Also, I’m clearing and prepping the beds for my hot summer crops. The cover crop and flowering brassicas are coming out, lime is being dug into the soil where needed, and all the old stuff is being chopped up to make compost.

Cover crop being chopped

Cover crop has been chopped down with a hoe (right) and is being dug in with a garden fork (left). This natural fertilizer (green manure) needs two weeks to decompose before planting into it.

Soon I’ll dig in compost and fertilizers, as needed, based on the planting plan.

I continue to plant small quantities of root crops and greens, so that I’ll have a longer continuous harvest of these crops. I eat a lot of them.

What’s Next?

The green manure provided by chopped-in cover crops, and the lime, have to settle into the soil for a week or two before planting. That will bring me to the end of April, which is just about right timing to shake out the bean seeds. Then I’ll think about getting warm-season transplants like tomatoes and peppers in the ground.

By mid-May, those will all be planted, and then I’ll do the last of the summer plantings: squash.

Meanwhile, I am also planning my fall and winter garden. Yes, well before summer has come! By early June, I’ll be planting fall brassicas, and by July, most of my winter and overwintering crops will be in the ground.

All that will be left to plant are short-season fall crops, which will go in after the heat of our summer has dissipated, around late August.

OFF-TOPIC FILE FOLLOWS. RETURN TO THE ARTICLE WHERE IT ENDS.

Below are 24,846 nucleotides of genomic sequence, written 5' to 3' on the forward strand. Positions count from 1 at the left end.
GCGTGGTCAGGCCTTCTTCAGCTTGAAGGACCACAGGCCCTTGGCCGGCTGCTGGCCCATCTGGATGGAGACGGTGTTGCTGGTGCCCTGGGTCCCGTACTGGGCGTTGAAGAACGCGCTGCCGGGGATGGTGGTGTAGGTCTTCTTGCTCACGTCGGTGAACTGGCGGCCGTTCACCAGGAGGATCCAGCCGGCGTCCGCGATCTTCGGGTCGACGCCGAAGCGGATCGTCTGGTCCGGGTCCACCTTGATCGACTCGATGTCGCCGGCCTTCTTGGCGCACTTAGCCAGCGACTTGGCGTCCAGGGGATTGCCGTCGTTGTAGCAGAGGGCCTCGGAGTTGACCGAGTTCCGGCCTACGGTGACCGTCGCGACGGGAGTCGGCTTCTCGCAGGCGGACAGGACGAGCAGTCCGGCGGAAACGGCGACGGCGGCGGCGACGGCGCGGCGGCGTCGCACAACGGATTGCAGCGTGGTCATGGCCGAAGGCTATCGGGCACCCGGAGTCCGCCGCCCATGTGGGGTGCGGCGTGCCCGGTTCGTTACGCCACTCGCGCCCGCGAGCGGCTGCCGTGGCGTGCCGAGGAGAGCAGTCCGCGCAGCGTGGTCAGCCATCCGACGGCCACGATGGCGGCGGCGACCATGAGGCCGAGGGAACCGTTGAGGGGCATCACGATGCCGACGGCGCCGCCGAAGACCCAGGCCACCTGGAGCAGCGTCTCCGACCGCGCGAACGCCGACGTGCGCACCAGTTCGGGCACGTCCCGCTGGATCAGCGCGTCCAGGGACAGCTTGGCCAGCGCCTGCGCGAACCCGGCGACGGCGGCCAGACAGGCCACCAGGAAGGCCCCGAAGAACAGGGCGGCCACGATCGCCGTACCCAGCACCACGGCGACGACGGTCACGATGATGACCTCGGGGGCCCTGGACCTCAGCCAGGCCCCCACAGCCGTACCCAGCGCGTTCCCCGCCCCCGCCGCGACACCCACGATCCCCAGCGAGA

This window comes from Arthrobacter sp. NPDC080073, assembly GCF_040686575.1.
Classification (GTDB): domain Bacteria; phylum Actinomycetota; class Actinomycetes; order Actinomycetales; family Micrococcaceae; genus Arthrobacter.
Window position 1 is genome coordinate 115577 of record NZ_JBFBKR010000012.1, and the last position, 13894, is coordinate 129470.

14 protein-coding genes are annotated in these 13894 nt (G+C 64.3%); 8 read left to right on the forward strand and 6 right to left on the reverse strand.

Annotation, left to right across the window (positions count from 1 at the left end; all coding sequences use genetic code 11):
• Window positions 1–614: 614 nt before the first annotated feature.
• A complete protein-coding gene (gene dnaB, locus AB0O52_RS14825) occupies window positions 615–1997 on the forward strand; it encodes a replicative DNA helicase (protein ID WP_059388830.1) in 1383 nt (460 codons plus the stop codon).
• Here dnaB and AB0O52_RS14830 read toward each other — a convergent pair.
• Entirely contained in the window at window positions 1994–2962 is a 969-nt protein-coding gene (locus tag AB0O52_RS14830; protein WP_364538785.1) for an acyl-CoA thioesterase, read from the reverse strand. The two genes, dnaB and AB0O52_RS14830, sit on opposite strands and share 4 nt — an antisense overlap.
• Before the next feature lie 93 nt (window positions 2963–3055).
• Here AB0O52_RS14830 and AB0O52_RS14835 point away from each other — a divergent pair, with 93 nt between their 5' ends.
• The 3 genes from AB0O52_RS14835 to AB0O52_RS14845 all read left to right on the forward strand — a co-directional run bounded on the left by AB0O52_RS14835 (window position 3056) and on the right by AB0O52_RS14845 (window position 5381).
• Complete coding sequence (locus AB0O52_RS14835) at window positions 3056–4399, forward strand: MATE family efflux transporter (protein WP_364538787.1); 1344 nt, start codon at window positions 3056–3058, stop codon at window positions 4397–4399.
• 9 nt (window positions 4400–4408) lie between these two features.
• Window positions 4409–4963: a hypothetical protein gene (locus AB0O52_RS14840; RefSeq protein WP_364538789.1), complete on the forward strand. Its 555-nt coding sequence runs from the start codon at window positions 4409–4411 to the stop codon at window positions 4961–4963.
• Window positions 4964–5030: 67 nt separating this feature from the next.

Practice Patience

Mason bee house

Mason bee house

Right now I’m enjoying watching the orchard mason bees. They have emerged from their cocoons and are busy pollinating my fruit trees. Soon they’ll start laying eggs in the holes in my wooden bee house.

If I want to really see all this activity, I need to slow down, and stand or sit near the bee box for a while. (Don’t worry, they’re not aggressive.) My eyes need to adjust to their erratic activity, to see their patterns.

The bees are not working on my schedule. In order to learn from them, I must accustom myself to their ways.

Observance of the natural world takes time. I must take it on its own terms. Growing a vegetable garden also requires relinquishing my own concept of schedules and needs, replacing those with a studied observance of the weather, growth habits of plants, and messages from nature.